The most obvious environmental problem in China is air pollution, as I have from time to time -- OK, maybe five million times -- mentioned in this space. But environmental experts consistently stress that the most consequential problems are the related issues of CO2 output, climate change, and water supply. (On Chinese environmental issues in general, here is one article by me and one very valuable blog site.)
The Asia Society's "China Green" project has just posted a riveting and sobering series of videos on how climate change is affecting the once-vast glacier fields of the Tibetan Plateau that are in turn the source of nearly all the major rivers of Asia: Yellow and Yangtze in China, Mekong and Salween in Southeast Asia, Brahmaputra and Ganges in India, Indus in Pakistan, and others. This is an introductory three-minute trailer:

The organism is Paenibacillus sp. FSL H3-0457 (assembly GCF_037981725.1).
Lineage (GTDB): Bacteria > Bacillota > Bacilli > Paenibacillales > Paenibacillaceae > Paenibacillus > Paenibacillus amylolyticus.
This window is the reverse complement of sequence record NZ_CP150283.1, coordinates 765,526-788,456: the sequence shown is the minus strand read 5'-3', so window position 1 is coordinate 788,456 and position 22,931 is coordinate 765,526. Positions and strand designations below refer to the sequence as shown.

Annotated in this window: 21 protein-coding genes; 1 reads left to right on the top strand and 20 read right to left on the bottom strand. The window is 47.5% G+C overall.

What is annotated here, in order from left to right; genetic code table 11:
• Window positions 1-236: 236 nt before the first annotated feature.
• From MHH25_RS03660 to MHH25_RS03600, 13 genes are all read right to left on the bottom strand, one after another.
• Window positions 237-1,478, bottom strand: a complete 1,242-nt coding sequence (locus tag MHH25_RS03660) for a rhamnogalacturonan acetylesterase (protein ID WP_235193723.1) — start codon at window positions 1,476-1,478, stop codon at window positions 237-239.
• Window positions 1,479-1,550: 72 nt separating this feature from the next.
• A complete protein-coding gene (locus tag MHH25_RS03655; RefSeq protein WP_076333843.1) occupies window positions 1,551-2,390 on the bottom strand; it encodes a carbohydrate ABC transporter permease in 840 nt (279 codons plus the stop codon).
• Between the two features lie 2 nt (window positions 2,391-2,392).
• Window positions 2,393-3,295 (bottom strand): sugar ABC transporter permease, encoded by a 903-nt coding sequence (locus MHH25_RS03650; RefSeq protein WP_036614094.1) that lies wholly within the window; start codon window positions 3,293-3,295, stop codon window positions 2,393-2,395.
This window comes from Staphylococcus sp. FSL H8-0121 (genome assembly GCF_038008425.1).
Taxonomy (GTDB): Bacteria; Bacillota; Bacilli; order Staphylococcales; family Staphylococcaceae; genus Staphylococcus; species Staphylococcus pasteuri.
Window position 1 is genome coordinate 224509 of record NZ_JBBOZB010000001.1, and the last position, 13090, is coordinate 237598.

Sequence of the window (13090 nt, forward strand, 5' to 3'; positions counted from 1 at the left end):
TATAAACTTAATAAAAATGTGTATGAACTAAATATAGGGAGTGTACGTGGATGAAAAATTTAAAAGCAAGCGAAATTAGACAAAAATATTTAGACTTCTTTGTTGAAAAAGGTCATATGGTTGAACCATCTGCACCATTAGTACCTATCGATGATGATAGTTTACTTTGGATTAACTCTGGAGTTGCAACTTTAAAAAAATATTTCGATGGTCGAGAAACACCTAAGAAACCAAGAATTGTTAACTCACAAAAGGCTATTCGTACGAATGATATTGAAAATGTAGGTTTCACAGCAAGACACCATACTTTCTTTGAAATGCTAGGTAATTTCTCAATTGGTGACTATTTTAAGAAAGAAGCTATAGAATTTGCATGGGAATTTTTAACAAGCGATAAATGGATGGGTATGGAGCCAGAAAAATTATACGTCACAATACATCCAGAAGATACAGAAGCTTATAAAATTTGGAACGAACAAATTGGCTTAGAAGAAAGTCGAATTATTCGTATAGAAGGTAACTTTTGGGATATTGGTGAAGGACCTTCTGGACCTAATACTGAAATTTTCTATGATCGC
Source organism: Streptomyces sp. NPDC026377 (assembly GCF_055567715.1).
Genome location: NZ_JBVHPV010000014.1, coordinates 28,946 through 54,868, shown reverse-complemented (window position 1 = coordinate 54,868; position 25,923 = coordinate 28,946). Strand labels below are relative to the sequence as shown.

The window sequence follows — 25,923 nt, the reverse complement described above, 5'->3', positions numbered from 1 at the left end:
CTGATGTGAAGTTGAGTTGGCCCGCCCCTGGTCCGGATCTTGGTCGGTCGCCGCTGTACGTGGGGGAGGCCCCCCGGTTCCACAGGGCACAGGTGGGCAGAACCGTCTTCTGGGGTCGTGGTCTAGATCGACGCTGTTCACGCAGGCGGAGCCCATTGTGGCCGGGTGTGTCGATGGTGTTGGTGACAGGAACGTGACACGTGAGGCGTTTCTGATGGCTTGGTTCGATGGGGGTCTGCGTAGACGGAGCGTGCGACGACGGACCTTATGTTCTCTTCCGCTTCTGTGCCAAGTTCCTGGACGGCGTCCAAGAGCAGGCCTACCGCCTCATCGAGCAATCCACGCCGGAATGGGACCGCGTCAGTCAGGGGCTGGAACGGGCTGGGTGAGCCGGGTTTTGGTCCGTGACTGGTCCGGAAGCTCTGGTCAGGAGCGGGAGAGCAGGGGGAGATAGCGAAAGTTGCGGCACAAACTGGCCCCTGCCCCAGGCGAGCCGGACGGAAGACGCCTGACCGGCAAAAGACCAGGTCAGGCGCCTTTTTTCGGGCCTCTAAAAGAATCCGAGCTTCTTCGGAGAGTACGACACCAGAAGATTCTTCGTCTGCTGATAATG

There is a lot more, and a lot that's more dramatic, at the project's main site, here. I recommend spending a minute with the interactive opening-page splash shot, which allows you to run your mouse over a photo of Mt. Everest and watch how its surrounding glaciers have changed from 1921 to 2008.
This past August, during the Beijing Olympics, Michael Zhao of the Asia Society posted a wonderful series of daily shots of air-quality conditions in Beijing in the months leading up to the Games. They showed, among other things, the minimal correlation between what was officially a "blue sky day" and how the sky really looked. (The photo-chronicle is ongoing.) Zhao has also put together the Glacier project and really is demonstrating the potential of online video to dramatize public issues everyone "knows about" but has a hard time visualizing. Making these issues vivid is a necessary though not sufficient step to getting something done about them.
UPDATE: Have swapped a version with English subtitles for the previous Chinese-subtitled trailer. Ever considerate!
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